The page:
As many as 3,303 new COVID cases in Utah were reported – the highest in nearly a year

People in a long line of cars are waiting to be tested for COVID-19 outside the Utah Department of Health in Salt Lake City on Monday. Utah reported a surprising 3,303 new cases on Wednesday – the highest number of single days in nearly a year. (Scott G Winterton, Deseret News)

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SALT LAKE CITY – Utah experienced its highest number of new daily COVID-19 cases in nearly a year with 3,303 reported Wednesday.

During the last week of 2020 and the first week of 2021, the state saw cases skyrocket over 4,500. But the last time cases rose above 3,000 in a single day was January 5th.

“This large number is likely the result of a combination of the omicron variant and holiday events,” Utah Department of Health officials said in a statement.

On Tuesday, the number of new cases was 1,816.

“These cases affect all Utah residents. We need the help of all Utahs to minimize the outbreaks of this virus in our communities. If you feel sick, stay home and get tested. If you attend a large indoor gathering, we recommend that you wear a mask to protect yourself and those around you, “added officials.

The rolling seven-day average for new cases is now 1,571 a day, and the average positive rate of those tested is 12%, the Utah Department of Health said. It is a jump from the previous Wednesday, December 22, when the rolling average was 981. Last week was the first time in several months that the number had dropped to below 1,000.

Breakthrough cases

Just under 1,500 – just over 45% – of cases on Wednesday were “breakthroughs”, meaning people who had been fully vaccinated more than two weeks before tested positive for the disease. Two breakthrough deaths were also reported. That brings the total breakthrough case since vaccines became available to 61,848, and the breakthrough deaths are now a total of 349.

“Yes, we’re starting to see more breakthrough cases. The percentage of cases of breakthrough infections increased about 6% last week compared to the week before,” said Keegan McCaffrey, an epidemiologist at the Utah Department of Health.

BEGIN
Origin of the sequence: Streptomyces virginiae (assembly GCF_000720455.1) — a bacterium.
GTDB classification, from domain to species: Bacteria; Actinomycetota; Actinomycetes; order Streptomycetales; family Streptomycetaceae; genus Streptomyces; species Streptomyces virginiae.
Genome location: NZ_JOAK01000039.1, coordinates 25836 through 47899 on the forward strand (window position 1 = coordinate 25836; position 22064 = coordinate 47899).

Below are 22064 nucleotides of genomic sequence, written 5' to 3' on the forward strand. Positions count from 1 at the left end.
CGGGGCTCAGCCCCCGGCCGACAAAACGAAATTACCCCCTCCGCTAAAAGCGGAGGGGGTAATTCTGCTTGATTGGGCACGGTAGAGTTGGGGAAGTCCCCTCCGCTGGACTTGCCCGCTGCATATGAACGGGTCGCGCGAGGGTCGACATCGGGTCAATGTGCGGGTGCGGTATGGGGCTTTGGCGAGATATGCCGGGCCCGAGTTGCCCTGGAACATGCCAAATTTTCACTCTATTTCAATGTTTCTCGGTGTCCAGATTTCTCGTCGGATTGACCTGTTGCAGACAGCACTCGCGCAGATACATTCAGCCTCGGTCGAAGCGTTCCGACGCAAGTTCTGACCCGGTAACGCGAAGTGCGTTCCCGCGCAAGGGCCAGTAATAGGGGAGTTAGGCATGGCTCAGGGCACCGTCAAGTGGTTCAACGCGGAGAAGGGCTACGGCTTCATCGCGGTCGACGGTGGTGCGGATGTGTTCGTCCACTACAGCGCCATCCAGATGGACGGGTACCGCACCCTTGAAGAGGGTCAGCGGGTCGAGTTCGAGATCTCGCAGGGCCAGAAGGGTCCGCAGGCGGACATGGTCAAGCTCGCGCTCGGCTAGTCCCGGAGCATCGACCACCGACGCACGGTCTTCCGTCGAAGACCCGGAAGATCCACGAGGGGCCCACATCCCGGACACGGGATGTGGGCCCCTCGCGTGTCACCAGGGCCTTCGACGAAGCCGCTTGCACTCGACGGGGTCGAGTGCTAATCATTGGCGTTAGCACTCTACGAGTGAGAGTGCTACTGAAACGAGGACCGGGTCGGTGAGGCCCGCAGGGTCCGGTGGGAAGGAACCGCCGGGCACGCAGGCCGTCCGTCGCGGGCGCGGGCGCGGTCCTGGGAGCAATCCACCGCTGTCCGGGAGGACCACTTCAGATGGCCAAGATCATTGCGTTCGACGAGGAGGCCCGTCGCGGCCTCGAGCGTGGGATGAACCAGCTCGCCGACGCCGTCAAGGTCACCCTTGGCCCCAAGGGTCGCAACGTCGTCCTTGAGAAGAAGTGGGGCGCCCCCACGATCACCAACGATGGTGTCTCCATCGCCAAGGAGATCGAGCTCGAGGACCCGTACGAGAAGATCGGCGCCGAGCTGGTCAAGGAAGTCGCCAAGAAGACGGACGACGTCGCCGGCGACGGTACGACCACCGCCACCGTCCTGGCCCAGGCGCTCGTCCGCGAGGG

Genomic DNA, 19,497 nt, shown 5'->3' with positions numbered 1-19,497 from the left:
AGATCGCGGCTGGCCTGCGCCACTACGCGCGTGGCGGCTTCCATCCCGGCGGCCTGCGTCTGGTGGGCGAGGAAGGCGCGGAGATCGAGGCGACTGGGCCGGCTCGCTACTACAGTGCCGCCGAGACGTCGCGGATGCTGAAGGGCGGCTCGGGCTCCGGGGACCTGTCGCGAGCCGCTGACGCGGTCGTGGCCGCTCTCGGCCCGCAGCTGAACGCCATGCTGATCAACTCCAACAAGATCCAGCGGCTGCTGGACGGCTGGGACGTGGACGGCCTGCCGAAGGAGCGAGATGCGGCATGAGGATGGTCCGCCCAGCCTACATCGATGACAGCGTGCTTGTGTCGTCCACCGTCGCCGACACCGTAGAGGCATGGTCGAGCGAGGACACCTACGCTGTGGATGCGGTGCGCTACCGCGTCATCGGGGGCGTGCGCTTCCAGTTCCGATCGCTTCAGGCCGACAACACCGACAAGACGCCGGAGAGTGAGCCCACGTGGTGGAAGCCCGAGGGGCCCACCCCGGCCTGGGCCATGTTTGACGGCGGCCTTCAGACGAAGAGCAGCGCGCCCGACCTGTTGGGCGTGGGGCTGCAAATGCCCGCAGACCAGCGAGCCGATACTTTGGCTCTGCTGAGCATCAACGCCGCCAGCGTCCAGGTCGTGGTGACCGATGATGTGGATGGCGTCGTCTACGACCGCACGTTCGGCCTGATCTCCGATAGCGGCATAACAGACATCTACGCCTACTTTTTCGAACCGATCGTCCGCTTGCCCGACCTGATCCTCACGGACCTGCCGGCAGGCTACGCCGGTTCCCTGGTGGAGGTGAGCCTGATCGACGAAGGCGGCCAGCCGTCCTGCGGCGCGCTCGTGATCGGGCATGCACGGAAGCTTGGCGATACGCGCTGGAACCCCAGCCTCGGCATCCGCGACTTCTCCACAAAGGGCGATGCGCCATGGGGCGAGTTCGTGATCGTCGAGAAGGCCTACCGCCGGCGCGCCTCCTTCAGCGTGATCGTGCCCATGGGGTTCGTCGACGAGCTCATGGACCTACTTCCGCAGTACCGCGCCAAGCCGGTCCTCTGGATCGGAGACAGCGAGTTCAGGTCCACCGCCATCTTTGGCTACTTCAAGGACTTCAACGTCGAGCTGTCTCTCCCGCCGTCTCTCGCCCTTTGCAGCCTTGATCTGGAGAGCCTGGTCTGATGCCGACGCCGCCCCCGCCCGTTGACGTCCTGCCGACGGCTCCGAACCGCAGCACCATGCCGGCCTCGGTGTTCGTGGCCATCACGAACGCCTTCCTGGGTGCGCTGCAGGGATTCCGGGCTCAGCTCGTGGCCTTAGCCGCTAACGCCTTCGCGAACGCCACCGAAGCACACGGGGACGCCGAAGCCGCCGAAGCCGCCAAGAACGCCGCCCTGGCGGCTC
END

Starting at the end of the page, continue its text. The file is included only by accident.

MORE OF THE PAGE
“While we are still learning a lot about omicron, further breakthroughs are expected when omicron spreads in Utah because this variant is better at avoiding immunity from both vaccine and previous infection,” he added.

He said the state is also seeing an increase in reinfections. But vaccines still offer “strong protection” against serious disease caused by coronavirus, according to McCaffrey, who pointed to statistics on unvaccinated versus vaccinated residents in the state.

In the last 28 days, unvaccinated Utahs were 10 times more likely to be hospitalized and 17 times more likely to die from COVID-19 than people who are fully vaccinated, he noted.

“Having a booster has been shown to provide even better protection against COVID-19 infection and serious illness. Given the recent rise in cases and what we know about omicron, it’s important that Utahns take the following actions to protect himself and the people around them, “McCaffrey said.

He reiterated the Ministry of Health’s current guidance, urging residents to be vaccinated and / or booster shots, wear masks in public, stay home and be tested if they feel sick, and avoid crowded and poorly ventilated areas.

Vaccine appointments can be scheduled at coronavirus.utah.gov/vaccine-distribution/.

Other data

Across the state, 442 patients are currently hospitalized with coronavirus – a decrease of 11 compared to the previous Wednesday.

The state reported that 15,338 people were tested for coronavirus since Tuesday, and 27,774 total tests were administered across the state.

Health professionals administered 12,077 additional vaccine doses since the previous day’s report, bringing the total doses given in Utah to 4,526,915. It includes booster shots.

School-age children accounted for 333 of the new cases on Wednesday – 120 cases were aged 5-10, 59 cases were 11-13, and 154 cases were 14-17.

Recent deaths include:

  • A Salt Lake County woman between the ages of 65 and 84, who was a long-term resident when she died.
  • A Salt Lake County man, 65-84 years old, hospitalized.
  • A man from Tooele County, 45-64, unknown about hospitalization.
  • A woman from Tooele County, 65-84, hospitalized.
  • A woman in Utah County, 65-84, hospitalized.
  • A woman in Utah County, 65-84, unknown about hospitalization.
  • A Weber County man, over 85, hospitalized.

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